A packed room of at least 200 individuals, including the newly retired Chief Judge Paul Michel, former USPTO Director Q. Todd Dickinson, former USPTO Director Bruce Lehman and others listened to Kappos give an impassioned speech about how innovation can create jobs, how the Patent Office is unfortunately continuing to hold jobs hostage due to a staggering backlog of pending patent applications and how American economic security depends upon development of a comprehensive national IP strategy. This is something near and dear to my own heart, as readers of IPWatchdog.com know I have been beating that drum since before Kappos was appointed (for example see this, this, this and that; and more recently hereand here, among many others). But can Director Kappos persuade Members of Congress and others in the Executive Branch of the truth we all know?
Representative Zoe Lofgren (D-CA) grills Kappos on Capitol Hill
On Wednesday, May 5, 2010, David Kappos, Undersecretary of Commerce for Intellectual Property and Director of the U.S. Patent and Trademark Office, testified in front of the United States House of Representatives Committee on the Judiciary. See Hearing Page and Kappos Prepared Remarks. Many issues were covered during the hearing, but there were a couple matters that jump out as quite important. Most significantly, it seems that once again the Senate patent reform bill may be running into some difficulty in the House of Representatives. Some in the House of Representatives seem interested in slowing down regarding the substantive changes embodied in the Senate bill, but seem willing to consider legislation less grandiose and focused solely on giving the Patent Office fee setting authority and perhaps the ability to retain its fees. This, however, lead to a heated exchange that has been misreported in some outlets, so lets set the record straight.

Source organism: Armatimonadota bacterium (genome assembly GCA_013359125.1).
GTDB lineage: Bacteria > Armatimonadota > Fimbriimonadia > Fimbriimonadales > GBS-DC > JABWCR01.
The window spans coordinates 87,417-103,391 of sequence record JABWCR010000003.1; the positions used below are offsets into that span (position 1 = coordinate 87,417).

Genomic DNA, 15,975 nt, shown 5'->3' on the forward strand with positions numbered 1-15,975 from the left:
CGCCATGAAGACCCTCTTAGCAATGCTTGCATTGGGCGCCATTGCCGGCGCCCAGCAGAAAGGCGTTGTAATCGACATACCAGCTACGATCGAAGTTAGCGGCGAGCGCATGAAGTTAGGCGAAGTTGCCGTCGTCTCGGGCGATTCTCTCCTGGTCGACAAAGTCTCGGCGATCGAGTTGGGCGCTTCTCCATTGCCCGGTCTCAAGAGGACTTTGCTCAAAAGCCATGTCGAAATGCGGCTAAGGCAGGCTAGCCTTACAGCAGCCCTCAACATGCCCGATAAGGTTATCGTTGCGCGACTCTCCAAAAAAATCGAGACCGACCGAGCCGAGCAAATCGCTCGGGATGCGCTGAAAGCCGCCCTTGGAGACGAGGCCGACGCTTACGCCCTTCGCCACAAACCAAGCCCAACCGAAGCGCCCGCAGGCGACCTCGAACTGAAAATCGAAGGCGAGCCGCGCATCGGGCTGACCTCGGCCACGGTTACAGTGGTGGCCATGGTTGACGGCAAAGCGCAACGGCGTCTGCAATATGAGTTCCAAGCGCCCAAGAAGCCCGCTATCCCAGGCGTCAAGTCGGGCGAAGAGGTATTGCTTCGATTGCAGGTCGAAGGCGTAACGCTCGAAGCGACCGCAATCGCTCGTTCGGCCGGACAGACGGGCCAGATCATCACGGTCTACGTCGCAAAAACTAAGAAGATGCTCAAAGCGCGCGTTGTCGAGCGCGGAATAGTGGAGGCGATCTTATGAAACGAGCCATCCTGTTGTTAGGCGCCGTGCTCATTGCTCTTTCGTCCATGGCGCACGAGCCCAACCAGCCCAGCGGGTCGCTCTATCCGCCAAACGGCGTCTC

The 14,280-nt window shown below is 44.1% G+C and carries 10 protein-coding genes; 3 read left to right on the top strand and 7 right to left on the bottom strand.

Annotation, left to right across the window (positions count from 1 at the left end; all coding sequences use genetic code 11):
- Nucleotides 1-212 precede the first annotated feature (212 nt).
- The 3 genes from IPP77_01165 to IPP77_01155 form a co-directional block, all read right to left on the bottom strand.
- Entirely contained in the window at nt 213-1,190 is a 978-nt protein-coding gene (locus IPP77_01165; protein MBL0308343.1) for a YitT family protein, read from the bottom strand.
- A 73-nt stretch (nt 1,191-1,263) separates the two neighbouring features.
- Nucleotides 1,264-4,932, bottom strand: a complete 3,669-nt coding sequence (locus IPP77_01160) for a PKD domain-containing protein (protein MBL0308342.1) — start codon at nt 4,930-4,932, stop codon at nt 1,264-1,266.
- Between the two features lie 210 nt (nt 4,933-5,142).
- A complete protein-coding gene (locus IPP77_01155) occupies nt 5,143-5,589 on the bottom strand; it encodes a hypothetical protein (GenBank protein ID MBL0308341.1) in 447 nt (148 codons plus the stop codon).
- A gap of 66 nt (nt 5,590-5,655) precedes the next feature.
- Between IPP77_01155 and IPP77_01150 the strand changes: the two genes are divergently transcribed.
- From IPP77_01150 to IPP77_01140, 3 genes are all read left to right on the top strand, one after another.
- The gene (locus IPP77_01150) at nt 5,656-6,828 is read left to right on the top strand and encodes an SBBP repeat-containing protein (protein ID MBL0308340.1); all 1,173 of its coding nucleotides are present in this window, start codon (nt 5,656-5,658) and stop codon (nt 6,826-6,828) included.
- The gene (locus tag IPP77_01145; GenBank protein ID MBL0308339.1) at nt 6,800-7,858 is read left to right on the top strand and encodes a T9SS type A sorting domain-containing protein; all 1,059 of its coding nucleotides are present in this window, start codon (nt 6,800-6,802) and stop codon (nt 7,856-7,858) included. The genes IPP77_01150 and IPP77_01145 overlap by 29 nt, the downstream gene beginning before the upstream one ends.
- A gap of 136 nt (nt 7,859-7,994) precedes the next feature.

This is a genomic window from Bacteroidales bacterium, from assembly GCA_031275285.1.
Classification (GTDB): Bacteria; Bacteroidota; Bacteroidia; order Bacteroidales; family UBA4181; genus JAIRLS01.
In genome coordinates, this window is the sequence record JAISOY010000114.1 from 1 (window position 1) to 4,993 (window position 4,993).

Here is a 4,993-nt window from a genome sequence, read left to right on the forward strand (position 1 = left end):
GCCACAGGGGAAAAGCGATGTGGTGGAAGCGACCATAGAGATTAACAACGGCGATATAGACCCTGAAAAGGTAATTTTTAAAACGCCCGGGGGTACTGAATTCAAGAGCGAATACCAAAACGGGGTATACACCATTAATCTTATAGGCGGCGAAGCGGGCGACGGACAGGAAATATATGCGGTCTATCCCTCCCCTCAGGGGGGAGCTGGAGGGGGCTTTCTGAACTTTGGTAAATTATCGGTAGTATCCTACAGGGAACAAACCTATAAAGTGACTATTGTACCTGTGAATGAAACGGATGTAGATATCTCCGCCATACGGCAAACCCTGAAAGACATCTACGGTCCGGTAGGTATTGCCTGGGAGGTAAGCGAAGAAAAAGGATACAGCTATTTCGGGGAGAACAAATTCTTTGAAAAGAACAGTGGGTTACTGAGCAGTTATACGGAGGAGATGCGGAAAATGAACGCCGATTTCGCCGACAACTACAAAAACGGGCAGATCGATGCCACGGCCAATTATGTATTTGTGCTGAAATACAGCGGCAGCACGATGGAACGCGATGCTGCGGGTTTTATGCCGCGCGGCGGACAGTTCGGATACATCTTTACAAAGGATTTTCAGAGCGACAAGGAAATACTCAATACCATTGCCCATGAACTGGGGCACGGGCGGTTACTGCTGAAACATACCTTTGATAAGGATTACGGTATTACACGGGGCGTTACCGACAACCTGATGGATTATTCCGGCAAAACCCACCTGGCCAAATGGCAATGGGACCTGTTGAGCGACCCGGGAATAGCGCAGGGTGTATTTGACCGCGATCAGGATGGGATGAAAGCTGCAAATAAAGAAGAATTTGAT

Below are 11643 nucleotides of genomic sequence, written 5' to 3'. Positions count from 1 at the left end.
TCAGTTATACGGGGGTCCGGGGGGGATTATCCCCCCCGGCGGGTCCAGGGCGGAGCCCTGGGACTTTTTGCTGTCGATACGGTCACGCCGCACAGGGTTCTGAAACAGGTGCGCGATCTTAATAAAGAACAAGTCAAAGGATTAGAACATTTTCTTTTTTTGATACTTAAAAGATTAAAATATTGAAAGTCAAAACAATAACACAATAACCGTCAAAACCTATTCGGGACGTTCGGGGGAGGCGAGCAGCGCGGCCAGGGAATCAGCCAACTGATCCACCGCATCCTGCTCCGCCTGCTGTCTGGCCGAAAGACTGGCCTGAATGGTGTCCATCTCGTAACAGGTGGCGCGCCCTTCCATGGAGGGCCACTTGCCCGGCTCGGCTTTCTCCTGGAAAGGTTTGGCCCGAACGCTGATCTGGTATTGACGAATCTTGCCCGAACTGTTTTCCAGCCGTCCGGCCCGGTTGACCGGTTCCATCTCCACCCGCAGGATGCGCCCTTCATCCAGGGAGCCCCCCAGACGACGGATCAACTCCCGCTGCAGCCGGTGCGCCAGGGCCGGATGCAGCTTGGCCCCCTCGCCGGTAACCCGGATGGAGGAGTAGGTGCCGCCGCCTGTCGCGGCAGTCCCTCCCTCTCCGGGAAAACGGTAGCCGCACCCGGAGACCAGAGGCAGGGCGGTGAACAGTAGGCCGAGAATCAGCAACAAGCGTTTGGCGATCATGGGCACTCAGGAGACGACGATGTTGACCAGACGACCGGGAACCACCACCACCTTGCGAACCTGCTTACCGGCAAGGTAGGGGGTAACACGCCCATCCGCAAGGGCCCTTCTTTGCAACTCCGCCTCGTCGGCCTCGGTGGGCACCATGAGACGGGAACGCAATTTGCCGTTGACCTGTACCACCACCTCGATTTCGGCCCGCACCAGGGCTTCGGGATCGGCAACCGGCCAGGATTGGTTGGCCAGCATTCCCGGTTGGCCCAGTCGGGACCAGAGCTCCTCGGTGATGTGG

L to R: Armitage, Kappos and Gurry chat on
stage before Super Session at BIO
This week I am attending the BIO International Convention in Chicago, IL. This is my first trip to a BIO Convention and I have to say it is a sight to behold. Those running the event expect approximately 15,000 people this year, and the number of buses and cabs lined up outside McCormick Place in a steady and revolving stream suggests that the many attendees are coming and going in great order.
Inside the Convention Center the programs have started in earnest, and the first program I attended today was the first so-called “Super Session” of the Convention, staring David Kappos, the Director of the United States Patent and Trademark Office, and Francis Gurry, the Director General of WIPO, who I interviewed earlier in the day. The conversation was facilitated by Bob Armitage, the Senior Vice President and General Counsel of Lily, who himself would be a headliner on most other occasions. The session title was “Leveraging IP to Spur Global Biotechnology Innovation, Investment and Jobs,” which largely was preaching to the choir. You would be hard pressed to find a more patent dependent industry in the US and worldwide than the biotech industry, particularly when you realize that as BIO defines the biotech industry it not only includes those companies with a clear biotech research and development focus, but also includes pharmaceutical development.